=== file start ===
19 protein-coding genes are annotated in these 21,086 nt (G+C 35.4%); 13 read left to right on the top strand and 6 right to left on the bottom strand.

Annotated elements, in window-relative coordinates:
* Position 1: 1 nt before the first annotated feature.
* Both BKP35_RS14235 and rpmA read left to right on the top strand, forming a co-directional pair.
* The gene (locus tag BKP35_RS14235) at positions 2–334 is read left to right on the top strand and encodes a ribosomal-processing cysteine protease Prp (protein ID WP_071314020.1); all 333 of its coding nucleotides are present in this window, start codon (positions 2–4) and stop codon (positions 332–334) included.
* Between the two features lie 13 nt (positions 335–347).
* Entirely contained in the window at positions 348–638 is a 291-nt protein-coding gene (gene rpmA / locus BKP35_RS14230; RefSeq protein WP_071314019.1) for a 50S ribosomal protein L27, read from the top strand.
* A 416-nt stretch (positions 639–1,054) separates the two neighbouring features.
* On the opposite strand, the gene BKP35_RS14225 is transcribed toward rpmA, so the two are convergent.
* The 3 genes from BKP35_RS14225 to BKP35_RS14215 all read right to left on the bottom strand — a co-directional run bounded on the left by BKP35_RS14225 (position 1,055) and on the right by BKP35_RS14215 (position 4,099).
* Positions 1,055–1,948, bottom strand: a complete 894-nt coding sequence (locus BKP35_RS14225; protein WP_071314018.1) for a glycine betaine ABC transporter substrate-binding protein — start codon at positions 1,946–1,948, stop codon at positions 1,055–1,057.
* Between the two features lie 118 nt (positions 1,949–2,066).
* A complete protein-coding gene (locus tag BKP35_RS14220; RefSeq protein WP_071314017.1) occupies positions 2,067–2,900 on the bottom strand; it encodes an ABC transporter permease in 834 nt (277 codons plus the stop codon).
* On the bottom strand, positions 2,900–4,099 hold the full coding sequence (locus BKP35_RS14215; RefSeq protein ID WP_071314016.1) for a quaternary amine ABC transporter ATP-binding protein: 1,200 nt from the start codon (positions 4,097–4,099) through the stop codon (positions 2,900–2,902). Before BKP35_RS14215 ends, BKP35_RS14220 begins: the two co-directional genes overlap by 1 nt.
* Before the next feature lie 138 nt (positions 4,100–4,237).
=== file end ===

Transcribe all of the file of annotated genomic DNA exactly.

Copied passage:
19 protein-coding genes are annotated in these 21,086 nt (G+C 35.4%); 13 read left to right on the top strand and 6 right to left on the bottom strand.

Annotated elements, in window-relative coordinates:
* Position 1: 1 nt before the first annotated feature.
* Both BKP35_RS14235 and rpmA read left to right on the top strand, forming a co-directional pair.
* The gene (locus tag BKP35_RS14235) at positions 2–334 is read left to right on the top strand and encodes a ribosomal-processing cysteine protease Prp (protein ID WP_071314020.1); all 333 of its coding nucleotides are present in this window, start codon (positions 2–4) and stop codon (positions 332–334) included.
* Between the two features lie 13 nt (positions 335–347).
* Entirely contained in the window at positions 348–638 is a 291-nt protein-coding gene (gene rpmA / locus BKP35_RS14230; RefSeq protein WP_071314019.1) for a 50S ribosomal protein L27, read from the top strand.
* A 416-nt stretch (positions 639–1,054) separates the two neighbouring features.
* On the opposite strand, the gene BKP35_RS14225 is transcribed toward rpmA, so the two are convergent.
* The 3 genes from BKP35_RS14225 to BKP35_RS14215 all read right to left on the bottom strand — a co-directional run bounded on the left by BKP35_RS14225 (position 1,055) and on the right by BKP35_RS14215 (position 4,099).
* Positions 1,055–1,948, bottom strand: a complete 894-nt coding sequence (locus BKP35_RS14225; protein WP_071314018.1) for a glycine betaine ABC transporter substrate-binding protein — start codon at positions 1,946–1,948, stop codon at positions 1,055–1,057.
* Between the two features lie 118 nt (positions 1,949–2,066).
* A complete protein-coding gene (locus tag BKP35_RS14220; RefSeq protein WP_071314017.1) occupies positions 2,067–2,900 on the bottom strand; it encodes an ABC transporter permease in 834 nt (277 codons plus the stop codon).
* On the bottom strand, positions 2,900–4,099 hold the full coding sequence (locus BKP35_RS14215; RefSeq protein ID WP_071314016.1) for a quaternary amine ABC transporter ATP-binding protein: 1,200 nt from the start codon (positions 4,097–4,099) through the stop codon (positions 2,900–2,902). Before BKP35_RS14215 ends, BKP35_RS14220 begins: the two co-directional genes overlap by 1 nt.
* Before the next feature lie 138 nt (positions 4,100–4,237).